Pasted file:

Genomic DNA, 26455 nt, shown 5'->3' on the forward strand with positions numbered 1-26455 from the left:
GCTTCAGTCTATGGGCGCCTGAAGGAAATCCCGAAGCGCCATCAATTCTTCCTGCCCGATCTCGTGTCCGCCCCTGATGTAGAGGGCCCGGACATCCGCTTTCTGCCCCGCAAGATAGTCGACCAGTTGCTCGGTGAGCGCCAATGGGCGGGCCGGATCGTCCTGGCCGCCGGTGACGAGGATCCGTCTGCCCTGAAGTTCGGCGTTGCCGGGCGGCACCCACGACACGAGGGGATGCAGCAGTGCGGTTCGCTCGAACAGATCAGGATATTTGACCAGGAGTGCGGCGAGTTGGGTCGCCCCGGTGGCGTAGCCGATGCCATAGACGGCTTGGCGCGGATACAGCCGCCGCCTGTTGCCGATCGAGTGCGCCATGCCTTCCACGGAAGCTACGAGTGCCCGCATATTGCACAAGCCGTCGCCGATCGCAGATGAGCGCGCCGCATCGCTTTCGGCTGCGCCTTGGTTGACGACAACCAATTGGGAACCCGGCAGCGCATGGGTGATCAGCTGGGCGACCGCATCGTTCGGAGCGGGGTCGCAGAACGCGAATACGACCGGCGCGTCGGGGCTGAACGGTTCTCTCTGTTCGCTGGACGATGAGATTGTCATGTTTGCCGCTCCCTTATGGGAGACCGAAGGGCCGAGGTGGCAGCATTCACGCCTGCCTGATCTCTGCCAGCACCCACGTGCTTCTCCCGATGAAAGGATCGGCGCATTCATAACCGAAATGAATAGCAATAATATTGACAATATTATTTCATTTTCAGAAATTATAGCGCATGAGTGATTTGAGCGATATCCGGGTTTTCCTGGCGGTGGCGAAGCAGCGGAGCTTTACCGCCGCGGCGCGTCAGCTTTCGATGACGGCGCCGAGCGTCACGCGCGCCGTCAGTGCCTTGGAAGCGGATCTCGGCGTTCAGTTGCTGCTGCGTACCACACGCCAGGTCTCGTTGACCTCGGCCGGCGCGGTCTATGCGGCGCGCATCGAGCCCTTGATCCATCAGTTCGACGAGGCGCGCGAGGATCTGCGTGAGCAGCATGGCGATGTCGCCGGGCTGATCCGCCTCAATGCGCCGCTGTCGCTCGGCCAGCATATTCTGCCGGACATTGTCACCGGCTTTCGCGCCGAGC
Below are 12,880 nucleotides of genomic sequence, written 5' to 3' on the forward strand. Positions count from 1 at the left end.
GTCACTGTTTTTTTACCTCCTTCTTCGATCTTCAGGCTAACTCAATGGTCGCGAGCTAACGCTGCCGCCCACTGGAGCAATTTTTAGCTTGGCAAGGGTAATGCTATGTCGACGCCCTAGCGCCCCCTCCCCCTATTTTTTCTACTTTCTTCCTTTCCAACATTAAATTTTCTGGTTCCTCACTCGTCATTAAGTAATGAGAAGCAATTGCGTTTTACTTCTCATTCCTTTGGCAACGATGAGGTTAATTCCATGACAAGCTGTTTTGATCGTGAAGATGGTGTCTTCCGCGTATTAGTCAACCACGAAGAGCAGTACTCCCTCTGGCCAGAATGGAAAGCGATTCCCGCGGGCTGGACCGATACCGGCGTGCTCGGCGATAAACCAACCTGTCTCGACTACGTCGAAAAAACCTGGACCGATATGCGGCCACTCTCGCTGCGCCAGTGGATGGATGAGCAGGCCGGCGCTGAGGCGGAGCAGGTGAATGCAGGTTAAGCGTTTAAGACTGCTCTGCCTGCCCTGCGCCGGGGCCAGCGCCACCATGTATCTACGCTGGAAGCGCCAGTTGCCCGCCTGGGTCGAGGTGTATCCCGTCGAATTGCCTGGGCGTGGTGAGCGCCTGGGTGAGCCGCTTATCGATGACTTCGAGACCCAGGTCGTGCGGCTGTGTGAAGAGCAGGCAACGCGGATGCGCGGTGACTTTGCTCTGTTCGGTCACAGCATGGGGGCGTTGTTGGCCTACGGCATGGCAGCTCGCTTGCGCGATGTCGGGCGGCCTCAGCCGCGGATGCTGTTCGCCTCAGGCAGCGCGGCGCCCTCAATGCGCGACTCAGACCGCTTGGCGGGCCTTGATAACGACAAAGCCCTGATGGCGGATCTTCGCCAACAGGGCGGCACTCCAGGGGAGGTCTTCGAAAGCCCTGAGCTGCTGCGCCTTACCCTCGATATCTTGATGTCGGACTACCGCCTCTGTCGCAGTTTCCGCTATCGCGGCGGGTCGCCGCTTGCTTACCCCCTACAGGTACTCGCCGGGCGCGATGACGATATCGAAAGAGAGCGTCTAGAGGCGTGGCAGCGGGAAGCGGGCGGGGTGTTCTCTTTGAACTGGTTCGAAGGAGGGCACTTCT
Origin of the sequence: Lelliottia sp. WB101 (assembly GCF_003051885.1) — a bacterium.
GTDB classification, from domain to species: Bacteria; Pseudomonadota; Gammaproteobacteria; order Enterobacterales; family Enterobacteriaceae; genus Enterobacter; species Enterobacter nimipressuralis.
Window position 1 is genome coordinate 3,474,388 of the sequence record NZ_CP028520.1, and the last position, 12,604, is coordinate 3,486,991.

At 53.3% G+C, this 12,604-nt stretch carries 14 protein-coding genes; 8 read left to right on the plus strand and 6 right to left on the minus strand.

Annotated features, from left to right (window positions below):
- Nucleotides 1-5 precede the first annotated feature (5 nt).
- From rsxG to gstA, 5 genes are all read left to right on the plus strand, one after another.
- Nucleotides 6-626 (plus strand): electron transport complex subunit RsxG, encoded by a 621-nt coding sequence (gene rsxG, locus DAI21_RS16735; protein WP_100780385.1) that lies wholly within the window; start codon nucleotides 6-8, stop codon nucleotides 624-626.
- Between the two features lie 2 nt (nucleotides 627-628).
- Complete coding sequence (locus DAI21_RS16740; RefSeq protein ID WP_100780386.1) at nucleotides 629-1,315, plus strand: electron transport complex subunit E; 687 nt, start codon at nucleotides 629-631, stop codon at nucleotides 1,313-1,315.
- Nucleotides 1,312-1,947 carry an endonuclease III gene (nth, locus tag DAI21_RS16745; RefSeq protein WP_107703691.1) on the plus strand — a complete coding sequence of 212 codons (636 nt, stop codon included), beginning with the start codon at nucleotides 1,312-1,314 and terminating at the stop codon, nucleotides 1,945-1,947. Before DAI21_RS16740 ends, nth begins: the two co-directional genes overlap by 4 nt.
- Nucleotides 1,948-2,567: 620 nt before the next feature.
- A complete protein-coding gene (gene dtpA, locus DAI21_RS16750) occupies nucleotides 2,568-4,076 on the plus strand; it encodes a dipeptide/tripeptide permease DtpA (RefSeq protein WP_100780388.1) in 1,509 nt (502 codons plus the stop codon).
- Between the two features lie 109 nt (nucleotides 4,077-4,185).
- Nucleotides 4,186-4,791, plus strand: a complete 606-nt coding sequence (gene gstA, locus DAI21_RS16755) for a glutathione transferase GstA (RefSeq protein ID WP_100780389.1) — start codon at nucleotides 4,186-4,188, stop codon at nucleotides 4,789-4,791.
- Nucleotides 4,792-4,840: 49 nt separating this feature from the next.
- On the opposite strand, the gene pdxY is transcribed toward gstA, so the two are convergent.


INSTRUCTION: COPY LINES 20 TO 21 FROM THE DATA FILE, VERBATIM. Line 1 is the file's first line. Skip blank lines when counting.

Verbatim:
- Nucleotides 4,792-4,840: 49 nt separating this feature from the next.
- On the opposite strand, the gene pdxY is transcribed toward gstA, so the two are convergent.